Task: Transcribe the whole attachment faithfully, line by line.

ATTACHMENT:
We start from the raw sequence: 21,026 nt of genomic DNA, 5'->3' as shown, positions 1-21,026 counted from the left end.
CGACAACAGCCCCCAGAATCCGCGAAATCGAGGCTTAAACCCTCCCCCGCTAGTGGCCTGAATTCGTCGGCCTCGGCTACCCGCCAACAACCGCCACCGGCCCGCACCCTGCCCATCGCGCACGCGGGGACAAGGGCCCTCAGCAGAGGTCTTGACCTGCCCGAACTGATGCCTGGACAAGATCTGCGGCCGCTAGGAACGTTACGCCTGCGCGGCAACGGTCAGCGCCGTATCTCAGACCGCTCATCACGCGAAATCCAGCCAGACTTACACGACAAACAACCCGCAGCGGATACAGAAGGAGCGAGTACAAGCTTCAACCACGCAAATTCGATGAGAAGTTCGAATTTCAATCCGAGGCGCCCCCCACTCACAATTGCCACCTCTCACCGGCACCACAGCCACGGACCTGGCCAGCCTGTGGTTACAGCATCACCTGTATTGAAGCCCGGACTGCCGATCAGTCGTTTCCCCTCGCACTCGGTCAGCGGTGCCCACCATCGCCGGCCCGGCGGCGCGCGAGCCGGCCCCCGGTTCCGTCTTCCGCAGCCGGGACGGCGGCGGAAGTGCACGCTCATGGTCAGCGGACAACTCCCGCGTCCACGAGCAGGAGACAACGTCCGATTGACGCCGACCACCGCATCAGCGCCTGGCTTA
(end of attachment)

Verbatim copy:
We start from the raw sequence: 21,026 nt of genomic DNA, 5'->3' as shown, positions 1-21,026 counted from the left end.
CGACAACAGCCCCCAGAATCCGCGAAATCGAGGCTTAAACCCTCCCCCGCTAGTGGCCTGAATTCGTCGGCCTCGGCTACCCGCCAACAACCGCCACCGGCCCGCACCCTGCCCATCGCGCACGCGGGGACAAGGGCCCTCAGCAGAGGTCTTGACCTGCCCGAACTGATGCCTGGACAAGATCTGCGGCCGCTAGGAACGTTACGCCTGCGCGGCAACGGTCAGCGCCGTATCTCAGACCGCTCATCACGCGAAATCCAGCCAGACTTACACGACAAACAACCCGCAGCGGATACAGAAGGAGCGAGTACAAGCTTCAACCACGCAAATTCGATGAGAAGTTCGAATTTCAATCCGAGGCGCCCCCCACTCACAATTGCCACCTCTCACCGGCACCACAGCCACGGACCTGGCCAGCCTGTGGTTACAGCATCACCTGTATTGAAGCCCGGACTGCCGATCAGTCGTTTCCCCTCGCACTCGGTCAGCGGTGCCCACCATCGCCGGCCCGGCGGCGCGCGAGCCGGCCCCCGGTTCCGTCTTCCGCAGCCGGGACGGCGGCGGAAGTGCACGCTCATGGTCAGCGGACAACTCCCGCGTCCACGAGCAGGAGACAACGTCCGATTGACGCCGACCACCGCATCAGCGCCTGGCTTA